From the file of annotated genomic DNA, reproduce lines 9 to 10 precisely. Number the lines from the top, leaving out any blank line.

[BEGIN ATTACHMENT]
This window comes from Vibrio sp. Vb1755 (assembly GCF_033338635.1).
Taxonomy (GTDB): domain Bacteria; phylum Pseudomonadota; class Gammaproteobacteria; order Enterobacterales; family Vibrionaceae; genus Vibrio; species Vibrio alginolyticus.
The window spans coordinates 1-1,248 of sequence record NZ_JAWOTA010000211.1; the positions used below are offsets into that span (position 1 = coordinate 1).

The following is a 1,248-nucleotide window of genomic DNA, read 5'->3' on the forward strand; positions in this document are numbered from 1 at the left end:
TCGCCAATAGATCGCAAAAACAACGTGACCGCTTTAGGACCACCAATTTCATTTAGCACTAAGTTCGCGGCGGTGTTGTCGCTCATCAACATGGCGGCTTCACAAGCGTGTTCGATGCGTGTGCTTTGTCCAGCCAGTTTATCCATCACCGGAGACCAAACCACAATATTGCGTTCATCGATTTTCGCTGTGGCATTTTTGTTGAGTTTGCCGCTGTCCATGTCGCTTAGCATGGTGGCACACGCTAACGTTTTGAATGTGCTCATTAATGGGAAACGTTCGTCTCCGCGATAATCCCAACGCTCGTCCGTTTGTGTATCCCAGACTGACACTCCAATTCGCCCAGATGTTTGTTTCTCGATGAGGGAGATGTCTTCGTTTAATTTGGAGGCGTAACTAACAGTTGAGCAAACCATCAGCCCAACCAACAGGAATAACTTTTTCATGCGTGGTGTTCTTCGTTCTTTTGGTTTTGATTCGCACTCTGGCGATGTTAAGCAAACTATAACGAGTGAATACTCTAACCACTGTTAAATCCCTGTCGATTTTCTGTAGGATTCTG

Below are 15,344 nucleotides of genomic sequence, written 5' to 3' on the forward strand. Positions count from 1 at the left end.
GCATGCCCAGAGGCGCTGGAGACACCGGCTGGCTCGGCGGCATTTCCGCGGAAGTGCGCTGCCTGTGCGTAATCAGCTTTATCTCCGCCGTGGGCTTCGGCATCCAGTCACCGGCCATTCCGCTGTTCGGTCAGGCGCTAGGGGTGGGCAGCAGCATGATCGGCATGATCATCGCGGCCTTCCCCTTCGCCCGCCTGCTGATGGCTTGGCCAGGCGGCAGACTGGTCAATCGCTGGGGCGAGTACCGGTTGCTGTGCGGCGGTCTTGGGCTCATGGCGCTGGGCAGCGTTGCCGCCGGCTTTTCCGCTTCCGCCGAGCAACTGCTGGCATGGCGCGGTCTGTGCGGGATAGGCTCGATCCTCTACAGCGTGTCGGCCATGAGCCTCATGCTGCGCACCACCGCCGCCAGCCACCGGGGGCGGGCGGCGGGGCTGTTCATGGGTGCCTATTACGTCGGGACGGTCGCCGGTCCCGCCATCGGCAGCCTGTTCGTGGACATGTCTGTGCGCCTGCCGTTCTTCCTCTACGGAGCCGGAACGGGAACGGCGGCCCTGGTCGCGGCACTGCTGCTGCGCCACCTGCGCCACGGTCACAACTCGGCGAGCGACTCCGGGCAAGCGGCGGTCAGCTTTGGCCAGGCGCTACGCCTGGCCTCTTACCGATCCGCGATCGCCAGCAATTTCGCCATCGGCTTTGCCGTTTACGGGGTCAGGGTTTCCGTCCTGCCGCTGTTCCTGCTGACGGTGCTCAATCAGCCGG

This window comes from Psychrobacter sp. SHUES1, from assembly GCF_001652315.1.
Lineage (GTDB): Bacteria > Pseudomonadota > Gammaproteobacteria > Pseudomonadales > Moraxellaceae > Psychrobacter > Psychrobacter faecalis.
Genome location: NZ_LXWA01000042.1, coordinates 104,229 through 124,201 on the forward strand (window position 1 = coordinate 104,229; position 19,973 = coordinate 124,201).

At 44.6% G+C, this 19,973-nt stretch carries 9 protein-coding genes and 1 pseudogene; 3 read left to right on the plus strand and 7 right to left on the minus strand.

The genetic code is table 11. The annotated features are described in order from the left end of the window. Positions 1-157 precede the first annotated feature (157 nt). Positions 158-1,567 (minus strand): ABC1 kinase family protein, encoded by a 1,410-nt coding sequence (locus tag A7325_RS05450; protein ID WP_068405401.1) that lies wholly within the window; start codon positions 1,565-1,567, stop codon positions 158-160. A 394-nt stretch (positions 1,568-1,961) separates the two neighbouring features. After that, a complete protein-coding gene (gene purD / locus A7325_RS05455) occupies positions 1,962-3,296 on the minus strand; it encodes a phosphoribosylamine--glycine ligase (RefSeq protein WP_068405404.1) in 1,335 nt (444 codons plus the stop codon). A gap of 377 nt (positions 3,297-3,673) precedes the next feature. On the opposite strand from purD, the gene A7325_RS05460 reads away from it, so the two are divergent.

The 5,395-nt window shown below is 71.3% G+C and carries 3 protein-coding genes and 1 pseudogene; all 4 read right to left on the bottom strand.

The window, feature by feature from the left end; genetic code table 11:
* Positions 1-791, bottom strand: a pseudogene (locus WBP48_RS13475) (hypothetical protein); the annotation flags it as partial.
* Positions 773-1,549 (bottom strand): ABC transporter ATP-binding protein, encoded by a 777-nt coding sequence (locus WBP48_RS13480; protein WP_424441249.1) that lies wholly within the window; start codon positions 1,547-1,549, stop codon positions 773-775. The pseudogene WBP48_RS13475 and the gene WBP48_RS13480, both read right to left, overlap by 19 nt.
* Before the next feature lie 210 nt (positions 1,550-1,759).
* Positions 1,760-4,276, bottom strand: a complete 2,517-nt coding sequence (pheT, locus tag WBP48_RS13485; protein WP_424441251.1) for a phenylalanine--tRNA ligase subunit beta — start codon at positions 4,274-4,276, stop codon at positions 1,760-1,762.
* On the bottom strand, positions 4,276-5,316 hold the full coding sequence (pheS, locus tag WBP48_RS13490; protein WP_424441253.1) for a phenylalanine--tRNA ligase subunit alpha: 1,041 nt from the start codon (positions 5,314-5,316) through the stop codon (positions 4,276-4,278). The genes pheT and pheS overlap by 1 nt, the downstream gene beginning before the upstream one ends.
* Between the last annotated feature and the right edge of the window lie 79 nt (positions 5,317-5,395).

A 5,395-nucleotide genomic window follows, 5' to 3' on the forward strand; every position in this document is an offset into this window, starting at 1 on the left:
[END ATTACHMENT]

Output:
Lineage (GTDB): Bacteria > Pseudomonadota > Gammaproteobacteria > Pseudomonadales > Moraxellaceae > Psychrobacter > Psychrobacter faecalis.
Genome location: NZ_LXWA01000042.1, coordinates 104,229 through 124,201 on the forward strand (window position 1 = coordinate 104,229; position 19,973 = coordinate 124,201).